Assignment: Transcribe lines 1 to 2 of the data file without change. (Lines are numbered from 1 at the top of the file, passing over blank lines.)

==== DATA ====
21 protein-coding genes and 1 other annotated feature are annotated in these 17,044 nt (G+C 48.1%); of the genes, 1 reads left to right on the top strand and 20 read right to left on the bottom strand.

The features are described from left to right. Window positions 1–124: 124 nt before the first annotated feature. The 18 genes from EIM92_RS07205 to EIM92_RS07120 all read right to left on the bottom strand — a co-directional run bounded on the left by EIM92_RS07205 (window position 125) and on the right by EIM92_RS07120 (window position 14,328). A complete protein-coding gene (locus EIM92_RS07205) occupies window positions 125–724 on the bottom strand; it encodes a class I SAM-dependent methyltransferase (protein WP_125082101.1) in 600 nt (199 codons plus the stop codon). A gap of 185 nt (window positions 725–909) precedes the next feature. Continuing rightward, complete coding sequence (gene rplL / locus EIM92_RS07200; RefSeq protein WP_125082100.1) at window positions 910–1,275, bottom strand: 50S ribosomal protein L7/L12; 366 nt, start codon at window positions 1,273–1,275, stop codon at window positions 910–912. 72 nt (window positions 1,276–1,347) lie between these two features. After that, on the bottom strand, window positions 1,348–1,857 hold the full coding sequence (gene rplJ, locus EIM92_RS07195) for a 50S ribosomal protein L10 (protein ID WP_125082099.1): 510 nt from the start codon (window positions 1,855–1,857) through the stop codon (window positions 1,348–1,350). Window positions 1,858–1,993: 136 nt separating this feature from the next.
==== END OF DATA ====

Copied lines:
21 protein-coding genes and 1 other annotated feature are annotated in these 17,044 nt (G+C 48.1%); of the genes, 1 reads left to right on the top strand and 20 read right to left on the bottom strand.

The features are described from left to right. Window positions 1–124: 124 nt before the first annotated feature. The 18 genes from EIM92_RS07205 to EIM92_RS07120 all read right to left on the bottom strand — a co-directional run bounded on the left by EIM92_RS07205 (window position 125) and on the right by EIM92_RS07120 (window position 14,328). A complete protein-coding gene (locus EIM92_RS07205) occupies window positions 125–724 on the bottom strand; it encodes a class I SAM-dependent methyltransferase (protein WP_125082101.1) in 600 nt (199 codons plus the stop codon). A gap of 185 nt (window positions 725–909) precedes the next feature. Continuing rightward, complete coding sequence (gene rplL / locus EIM92_RS07200; RefSeq protein WP_125082100.1) at window positions 910–1,275, bottom strand: 50S ribosomal protein L7/L12; 366 nt, start codon at window positions 1,273–1,275, stop codon at window positions 910–912. 72 nt (window positions 1,276–1,347) lie between these two features. After that, on the bottom strand, window positions 1,348–1,857 hold the full coding sequence (gene rplJ, locus EIM92_RS07195) for a 50S ribosomal protein L10 (protein ID WP_125082099.1): 510 nt from the start codon (window positions 1,855–1,857) through the stop codon (window positions 1,348–1,350). Window positions 1,858–1,993: 136 nt separating this feature from the next.